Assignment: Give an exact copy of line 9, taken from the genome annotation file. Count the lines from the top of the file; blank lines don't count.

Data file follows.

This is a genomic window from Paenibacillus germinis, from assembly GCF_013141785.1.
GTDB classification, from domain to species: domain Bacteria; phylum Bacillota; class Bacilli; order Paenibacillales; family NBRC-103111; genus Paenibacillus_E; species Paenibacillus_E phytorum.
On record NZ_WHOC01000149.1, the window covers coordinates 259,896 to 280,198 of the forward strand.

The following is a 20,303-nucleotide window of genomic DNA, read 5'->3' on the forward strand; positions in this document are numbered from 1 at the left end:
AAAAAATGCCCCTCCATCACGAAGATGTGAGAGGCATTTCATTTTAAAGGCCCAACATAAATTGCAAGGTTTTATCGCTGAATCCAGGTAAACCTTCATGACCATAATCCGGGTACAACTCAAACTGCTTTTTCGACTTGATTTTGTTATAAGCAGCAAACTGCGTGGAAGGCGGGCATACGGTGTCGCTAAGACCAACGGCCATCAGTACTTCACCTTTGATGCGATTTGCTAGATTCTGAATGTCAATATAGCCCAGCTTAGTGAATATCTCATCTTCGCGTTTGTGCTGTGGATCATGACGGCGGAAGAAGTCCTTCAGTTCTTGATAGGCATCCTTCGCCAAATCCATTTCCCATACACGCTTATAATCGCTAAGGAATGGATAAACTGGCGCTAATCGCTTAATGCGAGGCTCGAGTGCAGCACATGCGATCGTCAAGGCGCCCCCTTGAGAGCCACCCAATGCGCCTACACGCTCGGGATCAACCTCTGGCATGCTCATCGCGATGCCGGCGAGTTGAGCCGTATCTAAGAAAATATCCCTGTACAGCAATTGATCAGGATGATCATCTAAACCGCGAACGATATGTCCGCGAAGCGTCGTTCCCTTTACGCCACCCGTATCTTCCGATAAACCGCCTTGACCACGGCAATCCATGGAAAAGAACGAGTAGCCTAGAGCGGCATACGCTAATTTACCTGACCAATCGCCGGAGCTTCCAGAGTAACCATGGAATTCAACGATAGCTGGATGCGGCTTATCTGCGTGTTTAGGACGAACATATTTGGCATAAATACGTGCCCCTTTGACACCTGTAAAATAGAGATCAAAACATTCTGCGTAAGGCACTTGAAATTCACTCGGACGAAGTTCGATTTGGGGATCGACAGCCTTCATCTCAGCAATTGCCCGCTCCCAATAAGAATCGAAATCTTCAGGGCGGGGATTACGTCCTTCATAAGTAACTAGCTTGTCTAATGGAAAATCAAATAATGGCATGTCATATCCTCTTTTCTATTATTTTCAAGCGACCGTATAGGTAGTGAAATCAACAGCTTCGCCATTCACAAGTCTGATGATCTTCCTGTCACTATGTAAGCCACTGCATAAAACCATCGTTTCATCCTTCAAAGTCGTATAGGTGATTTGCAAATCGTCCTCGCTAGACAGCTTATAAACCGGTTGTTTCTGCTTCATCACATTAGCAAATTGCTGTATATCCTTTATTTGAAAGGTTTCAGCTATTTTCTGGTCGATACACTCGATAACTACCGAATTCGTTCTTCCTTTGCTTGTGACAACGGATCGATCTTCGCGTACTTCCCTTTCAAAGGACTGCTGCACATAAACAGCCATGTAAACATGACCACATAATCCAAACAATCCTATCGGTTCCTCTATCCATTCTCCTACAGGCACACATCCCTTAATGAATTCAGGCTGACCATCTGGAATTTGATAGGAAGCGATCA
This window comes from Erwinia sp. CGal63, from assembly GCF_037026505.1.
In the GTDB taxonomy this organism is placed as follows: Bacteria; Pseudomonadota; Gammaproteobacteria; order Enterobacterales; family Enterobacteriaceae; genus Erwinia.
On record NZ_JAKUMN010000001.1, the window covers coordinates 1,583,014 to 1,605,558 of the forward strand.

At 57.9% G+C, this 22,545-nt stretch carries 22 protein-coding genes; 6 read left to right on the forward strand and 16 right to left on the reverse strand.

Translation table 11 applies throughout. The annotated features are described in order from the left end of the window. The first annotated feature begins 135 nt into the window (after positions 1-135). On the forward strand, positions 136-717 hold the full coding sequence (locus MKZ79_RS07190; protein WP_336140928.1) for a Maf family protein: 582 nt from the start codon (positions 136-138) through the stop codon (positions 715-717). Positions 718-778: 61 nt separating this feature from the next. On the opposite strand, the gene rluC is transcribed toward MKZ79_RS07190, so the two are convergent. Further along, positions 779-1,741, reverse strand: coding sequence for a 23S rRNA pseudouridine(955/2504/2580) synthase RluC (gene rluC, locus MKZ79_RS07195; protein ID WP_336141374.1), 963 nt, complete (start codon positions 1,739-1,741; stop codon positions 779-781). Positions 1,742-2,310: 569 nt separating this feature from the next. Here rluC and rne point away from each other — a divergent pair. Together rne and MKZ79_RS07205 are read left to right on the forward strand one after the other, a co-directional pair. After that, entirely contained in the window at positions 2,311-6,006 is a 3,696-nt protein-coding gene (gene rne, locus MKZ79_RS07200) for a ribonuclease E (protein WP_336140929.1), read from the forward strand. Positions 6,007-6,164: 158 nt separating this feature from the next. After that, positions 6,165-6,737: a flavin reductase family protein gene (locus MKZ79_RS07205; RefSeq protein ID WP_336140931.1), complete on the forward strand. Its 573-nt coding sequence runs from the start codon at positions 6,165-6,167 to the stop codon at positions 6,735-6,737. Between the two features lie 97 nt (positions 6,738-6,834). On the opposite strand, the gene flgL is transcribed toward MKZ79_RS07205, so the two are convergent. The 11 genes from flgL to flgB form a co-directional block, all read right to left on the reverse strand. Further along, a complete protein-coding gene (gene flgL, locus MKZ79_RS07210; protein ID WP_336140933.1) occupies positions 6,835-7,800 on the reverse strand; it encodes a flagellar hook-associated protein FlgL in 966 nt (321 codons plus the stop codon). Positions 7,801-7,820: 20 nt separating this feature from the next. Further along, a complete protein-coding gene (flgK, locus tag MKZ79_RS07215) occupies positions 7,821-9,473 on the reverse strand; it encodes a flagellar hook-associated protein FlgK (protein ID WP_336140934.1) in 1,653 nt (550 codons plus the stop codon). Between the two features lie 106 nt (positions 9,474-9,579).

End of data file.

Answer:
At 57.9% G+C, this 22,545-nt stretch carries 22 protein-coding genes; 6 read left to right on the forward strand and 16 right to left on the reverse strand.